Dementia costs the country £23bn a year - more than cancer and heart disease combined - but receives a fraction of the funding, according to a “wake up call” report.
The number of sufferers, at 822,000, is also 17 per cent higher than has previously been estimated and will pass the one million mark before 2025, the Alzheimer’s Research Trust said.
This report shows that dementia is the greatest medical challenge of the 21st century
Revealing stark differences in research funding, it calculated that for every pound spent on dementia studies, £12 is spent on investigating cancer and £3 on heart disease.
Alzheimer’s Research Trust chief executive Rebecca Wood called for greater resources to fight the condition, saying: “The true impact of dementia has been ignored for too long.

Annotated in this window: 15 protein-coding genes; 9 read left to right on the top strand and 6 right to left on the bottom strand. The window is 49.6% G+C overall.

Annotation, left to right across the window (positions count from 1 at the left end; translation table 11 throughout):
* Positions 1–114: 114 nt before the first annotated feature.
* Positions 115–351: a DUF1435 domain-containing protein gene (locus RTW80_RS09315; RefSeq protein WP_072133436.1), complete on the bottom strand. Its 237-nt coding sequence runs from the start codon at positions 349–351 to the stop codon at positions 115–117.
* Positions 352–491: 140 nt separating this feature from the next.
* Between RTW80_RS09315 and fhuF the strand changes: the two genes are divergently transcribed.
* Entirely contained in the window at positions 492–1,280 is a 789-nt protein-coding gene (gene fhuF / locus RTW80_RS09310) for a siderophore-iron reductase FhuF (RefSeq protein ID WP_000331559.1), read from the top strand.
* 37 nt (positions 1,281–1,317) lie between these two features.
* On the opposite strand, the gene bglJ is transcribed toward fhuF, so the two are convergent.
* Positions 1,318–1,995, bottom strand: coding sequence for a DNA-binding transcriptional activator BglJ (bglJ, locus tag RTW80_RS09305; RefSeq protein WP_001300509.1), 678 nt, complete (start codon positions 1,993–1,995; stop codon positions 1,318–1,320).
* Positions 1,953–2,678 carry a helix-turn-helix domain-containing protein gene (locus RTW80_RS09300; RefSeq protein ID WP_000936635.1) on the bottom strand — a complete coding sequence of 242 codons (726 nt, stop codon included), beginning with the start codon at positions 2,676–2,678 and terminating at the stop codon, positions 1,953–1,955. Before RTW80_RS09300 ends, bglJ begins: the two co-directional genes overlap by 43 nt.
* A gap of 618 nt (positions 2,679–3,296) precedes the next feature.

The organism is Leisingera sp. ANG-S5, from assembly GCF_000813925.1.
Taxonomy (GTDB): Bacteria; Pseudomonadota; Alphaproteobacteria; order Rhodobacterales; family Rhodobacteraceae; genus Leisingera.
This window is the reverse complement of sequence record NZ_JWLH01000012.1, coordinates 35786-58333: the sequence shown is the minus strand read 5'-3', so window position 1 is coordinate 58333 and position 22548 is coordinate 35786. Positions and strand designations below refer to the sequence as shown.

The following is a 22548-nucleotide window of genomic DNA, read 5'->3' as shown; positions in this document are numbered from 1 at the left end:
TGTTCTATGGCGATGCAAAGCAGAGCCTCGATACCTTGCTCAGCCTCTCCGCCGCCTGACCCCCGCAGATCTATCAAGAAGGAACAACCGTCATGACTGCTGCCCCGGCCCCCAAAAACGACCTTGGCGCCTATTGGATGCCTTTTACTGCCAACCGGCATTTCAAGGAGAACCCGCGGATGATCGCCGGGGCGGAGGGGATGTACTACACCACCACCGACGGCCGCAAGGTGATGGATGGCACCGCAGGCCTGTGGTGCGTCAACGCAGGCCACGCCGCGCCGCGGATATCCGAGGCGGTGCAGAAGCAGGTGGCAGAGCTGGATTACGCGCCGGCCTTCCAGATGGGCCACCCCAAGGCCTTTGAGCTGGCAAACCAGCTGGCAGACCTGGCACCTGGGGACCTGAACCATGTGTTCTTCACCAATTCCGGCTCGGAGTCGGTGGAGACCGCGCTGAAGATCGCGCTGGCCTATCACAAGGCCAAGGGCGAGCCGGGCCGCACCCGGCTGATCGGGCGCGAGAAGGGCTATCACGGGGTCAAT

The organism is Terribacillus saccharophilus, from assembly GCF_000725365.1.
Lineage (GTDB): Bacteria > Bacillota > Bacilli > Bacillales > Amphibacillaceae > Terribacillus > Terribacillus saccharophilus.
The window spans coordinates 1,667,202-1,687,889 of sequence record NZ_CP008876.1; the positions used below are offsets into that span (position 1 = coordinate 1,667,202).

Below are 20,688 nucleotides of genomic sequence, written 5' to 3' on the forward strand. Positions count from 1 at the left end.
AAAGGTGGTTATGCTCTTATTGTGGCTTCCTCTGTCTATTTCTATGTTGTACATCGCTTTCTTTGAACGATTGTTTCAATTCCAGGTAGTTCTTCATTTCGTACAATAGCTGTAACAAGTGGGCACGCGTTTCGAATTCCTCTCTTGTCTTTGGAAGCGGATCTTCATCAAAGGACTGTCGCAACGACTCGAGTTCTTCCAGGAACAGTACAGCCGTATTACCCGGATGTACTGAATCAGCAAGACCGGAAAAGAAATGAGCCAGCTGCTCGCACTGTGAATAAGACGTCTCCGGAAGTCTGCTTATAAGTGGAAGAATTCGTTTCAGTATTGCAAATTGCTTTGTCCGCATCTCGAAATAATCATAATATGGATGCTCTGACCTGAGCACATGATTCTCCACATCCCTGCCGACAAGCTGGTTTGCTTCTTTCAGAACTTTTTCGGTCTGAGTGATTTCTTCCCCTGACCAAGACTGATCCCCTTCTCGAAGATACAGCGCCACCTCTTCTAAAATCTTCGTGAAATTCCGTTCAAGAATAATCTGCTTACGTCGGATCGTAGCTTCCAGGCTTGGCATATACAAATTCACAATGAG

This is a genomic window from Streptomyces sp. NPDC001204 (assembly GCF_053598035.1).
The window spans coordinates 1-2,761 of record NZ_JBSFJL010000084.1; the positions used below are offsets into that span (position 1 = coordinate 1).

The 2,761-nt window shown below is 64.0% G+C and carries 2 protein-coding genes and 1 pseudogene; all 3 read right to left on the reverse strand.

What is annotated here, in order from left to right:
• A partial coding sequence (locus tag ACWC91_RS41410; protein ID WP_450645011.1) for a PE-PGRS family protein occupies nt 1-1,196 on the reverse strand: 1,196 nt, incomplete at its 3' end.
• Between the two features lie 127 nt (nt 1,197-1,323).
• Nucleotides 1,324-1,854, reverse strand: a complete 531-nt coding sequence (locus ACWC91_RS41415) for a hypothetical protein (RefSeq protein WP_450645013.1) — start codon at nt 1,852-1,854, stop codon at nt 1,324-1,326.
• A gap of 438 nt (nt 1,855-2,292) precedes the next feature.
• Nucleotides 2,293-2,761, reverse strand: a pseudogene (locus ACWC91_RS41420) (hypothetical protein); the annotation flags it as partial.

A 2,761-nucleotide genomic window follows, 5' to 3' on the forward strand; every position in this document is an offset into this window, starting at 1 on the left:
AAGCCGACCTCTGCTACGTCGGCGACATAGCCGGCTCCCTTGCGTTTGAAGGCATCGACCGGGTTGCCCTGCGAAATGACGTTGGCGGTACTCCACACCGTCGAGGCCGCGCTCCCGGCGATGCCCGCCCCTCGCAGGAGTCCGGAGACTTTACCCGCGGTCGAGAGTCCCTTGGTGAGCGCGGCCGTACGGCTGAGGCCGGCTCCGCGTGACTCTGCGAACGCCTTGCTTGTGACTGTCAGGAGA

“The UK’s dementia crisis is worse than we feared. This report shows that dementia is the greatest medical challenge of the 21st century.”
She added: “If we spend a more proportionate sum on dementia research, we could unleash the full potential of our scientists in their race for a cure.
“Spending millions now really can save us crippling multi-billion pound care bills later.”
According to the report, which was prepared with experts from Oxford University, dementia’s overall annual cost dwarfs the £12bn cost for cancer care and the £8bn for heart disease.
The £23bn is made up of £9bn in social care costs, £12bn in unpaid care and £1.2bn in healthcare costs.
Each dementia patient costs the economy £27,647 each year, researchers found, nearly five times more than a cancer patient and eight times more than someone suffering from heart disease.